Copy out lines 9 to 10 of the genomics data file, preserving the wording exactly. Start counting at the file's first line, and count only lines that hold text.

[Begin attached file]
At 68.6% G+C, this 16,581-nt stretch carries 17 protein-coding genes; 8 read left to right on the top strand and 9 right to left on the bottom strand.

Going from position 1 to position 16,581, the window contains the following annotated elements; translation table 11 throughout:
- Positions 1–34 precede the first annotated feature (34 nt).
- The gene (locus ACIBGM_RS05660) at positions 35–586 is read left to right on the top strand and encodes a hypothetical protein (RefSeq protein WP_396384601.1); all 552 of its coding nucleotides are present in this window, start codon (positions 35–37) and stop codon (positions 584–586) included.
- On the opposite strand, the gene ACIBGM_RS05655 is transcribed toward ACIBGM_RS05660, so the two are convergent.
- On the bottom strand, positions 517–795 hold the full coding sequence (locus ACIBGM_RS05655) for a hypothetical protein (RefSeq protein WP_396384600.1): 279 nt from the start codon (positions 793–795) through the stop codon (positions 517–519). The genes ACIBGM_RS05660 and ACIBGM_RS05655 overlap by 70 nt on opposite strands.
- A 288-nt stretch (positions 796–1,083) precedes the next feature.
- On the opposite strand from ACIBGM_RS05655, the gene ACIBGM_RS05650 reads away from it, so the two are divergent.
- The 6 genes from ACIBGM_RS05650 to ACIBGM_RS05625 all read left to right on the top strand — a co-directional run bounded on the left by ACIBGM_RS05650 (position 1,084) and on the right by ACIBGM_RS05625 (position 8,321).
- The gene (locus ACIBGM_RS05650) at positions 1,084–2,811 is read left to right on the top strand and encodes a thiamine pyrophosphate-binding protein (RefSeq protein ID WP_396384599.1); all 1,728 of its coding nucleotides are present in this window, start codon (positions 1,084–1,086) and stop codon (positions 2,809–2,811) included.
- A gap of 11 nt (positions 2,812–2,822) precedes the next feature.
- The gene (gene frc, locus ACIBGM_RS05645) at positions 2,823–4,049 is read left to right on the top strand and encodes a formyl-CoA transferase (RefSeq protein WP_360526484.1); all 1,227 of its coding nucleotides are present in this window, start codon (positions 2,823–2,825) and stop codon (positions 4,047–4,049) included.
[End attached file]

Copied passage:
- The 6 genes from ACIBGM_RS05650 to ACIBGM_RS05625 all read left to right on the top strand — a co-directional run bounded on the left by ACIBGM_RS05650 (position 1,084) and on the right by ACIBGM_RS05625 (position 8,321).
- The gene (locus ACIBGM_RS05650) at positions 1,084–2,811 is read left to right on the top strand and encodes a thiamine pyrophosphate-binding protein (RefSeq protein ID WP_396384599.1); all 1,728 of its coding nucleotides are present in this window, start codon (positions 1,084–1,086) and stop codon (positions 2,809–2,811) included.